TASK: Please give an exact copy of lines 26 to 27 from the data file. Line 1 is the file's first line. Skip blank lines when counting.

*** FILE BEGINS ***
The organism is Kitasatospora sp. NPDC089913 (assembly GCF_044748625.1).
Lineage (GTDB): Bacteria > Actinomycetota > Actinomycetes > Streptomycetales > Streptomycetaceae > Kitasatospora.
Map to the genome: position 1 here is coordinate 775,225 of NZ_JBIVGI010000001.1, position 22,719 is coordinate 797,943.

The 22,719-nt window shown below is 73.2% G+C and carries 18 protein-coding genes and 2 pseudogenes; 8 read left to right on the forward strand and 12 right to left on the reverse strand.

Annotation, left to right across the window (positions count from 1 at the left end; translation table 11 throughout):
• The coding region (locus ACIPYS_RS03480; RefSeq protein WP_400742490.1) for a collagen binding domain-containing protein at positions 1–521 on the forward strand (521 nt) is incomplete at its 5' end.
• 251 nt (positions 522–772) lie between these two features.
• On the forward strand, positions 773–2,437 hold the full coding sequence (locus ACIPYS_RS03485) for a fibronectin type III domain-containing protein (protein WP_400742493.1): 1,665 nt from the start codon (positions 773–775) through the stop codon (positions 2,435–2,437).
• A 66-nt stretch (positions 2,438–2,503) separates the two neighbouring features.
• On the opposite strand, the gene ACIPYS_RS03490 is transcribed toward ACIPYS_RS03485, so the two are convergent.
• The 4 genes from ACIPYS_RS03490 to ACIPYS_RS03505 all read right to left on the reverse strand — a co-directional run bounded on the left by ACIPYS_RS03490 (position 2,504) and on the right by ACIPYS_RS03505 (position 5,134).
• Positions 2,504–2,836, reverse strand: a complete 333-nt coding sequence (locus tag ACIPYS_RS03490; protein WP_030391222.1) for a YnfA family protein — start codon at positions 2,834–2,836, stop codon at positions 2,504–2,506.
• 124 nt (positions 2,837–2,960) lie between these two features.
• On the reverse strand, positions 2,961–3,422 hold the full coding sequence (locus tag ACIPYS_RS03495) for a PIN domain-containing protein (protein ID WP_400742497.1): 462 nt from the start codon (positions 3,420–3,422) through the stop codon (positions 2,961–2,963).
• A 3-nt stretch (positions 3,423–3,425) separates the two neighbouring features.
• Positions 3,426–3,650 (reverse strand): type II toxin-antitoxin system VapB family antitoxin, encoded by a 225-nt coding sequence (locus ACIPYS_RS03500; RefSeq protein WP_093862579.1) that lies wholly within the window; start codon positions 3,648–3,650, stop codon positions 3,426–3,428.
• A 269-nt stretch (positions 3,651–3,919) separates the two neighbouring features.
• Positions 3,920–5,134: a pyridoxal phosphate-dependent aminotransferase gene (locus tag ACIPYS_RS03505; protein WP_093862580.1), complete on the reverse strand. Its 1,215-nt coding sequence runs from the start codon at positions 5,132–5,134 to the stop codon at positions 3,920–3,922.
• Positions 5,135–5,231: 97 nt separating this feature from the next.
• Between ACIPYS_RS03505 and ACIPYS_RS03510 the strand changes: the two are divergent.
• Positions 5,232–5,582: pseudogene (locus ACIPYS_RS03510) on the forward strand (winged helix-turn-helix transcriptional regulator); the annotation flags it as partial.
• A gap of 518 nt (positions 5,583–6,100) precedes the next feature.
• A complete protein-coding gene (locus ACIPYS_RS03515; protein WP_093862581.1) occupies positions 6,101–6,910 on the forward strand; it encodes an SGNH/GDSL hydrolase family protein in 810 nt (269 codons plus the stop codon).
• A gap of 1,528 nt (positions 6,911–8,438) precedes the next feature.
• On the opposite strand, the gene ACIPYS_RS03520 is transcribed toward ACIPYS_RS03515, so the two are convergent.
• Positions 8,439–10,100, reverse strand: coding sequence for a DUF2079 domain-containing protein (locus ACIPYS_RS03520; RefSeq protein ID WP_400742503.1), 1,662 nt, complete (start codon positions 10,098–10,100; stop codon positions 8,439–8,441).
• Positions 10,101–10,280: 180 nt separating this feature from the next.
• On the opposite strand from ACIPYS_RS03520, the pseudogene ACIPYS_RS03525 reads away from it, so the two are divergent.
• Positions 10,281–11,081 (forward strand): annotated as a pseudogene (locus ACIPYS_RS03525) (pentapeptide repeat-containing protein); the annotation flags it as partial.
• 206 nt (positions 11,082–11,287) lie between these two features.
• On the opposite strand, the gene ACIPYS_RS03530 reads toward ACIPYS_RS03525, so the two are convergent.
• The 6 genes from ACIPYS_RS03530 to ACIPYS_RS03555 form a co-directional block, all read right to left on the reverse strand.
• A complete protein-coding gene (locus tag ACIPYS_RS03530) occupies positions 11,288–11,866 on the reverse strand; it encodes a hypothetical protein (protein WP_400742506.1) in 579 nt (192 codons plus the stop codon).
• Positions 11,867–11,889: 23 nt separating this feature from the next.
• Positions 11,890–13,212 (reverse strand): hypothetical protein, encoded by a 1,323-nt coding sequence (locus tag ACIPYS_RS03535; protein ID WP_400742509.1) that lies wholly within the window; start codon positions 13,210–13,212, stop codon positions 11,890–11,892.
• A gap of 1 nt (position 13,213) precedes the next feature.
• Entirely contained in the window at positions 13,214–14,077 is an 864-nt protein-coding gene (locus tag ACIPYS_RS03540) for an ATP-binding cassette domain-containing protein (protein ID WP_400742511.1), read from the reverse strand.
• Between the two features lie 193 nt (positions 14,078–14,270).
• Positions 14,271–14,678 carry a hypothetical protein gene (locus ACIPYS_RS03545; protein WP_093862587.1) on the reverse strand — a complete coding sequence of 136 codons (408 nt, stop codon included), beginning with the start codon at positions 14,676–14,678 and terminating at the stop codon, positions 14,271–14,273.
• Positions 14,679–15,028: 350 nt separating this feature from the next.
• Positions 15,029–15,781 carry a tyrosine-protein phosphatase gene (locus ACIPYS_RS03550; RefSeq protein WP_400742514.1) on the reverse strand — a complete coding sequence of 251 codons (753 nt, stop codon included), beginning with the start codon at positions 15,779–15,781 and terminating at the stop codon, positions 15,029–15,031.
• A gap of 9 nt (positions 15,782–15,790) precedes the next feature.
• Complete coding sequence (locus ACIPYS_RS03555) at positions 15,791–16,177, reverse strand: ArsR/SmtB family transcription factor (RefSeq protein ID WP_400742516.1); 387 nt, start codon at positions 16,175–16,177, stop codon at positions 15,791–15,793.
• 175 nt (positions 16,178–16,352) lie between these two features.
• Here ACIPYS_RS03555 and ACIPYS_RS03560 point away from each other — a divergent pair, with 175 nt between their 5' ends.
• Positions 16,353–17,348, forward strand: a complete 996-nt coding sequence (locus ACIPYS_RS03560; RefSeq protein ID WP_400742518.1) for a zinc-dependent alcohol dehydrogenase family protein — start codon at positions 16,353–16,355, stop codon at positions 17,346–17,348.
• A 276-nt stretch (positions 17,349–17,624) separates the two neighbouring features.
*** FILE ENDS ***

• Positions 8,439–10,100, reverse strand: coding sequence for a DUF2079 domain-containing protein (locus ACIPYS_RS03520; RefSeq protein ID WP_400742503.1), 1,662 nt, complete (start codon positions 10,098–10,100; stop codon positions 8,439–8,441).
• Positions 10,101–10,280: 180 nt separating this feature from the next.